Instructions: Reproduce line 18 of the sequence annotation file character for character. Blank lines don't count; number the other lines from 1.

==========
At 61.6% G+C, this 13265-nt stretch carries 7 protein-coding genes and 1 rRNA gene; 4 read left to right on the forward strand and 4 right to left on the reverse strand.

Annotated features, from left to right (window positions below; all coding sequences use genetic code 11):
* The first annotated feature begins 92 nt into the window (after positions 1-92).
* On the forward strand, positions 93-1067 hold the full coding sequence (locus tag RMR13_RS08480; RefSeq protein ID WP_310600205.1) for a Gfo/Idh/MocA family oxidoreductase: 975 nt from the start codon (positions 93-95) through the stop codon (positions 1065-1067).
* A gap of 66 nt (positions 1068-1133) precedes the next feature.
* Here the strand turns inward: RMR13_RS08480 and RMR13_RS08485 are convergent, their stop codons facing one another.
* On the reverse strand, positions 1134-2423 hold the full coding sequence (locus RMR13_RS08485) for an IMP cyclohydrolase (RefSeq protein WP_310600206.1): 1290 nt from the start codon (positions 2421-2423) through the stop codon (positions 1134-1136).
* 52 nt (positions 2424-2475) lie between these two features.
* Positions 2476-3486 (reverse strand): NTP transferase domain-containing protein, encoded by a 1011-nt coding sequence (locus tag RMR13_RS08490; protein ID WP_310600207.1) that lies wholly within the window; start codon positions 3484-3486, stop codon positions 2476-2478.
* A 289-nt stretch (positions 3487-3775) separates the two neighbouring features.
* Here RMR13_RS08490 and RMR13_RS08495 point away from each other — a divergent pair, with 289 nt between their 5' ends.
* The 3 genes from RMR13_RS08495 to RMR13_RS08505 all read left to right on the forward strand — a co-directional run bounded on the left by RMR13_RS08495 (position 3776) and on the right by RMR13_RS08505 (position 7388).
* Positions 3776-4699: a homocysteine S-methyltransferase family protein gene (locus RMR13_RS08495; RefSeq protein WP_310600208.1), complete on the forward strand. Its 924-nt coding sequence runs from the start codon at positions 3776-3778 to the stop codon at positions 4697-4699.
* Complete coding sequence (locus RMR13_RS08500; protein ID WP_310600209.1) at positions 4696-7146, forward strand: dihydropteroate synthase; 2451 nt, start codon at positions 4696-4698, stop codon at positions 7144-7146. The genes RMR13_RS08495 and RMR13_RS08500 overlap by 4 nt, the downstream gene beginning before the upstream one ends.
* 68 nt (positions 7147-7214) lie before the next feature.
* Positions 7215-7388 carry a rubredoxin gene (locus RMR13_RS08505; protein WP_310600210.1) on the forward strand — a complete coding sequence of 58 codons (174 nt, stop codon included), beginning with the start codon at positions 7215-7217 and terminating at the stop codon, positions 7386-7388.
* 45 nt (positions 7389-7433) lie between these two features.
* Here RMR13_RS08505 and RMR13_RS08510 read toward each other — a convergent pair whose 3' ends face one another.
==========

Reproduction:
* Here RMR13_RS08505 and RMR13_RS08510 read toward each other — a convergent pair whose 3' ends face one another.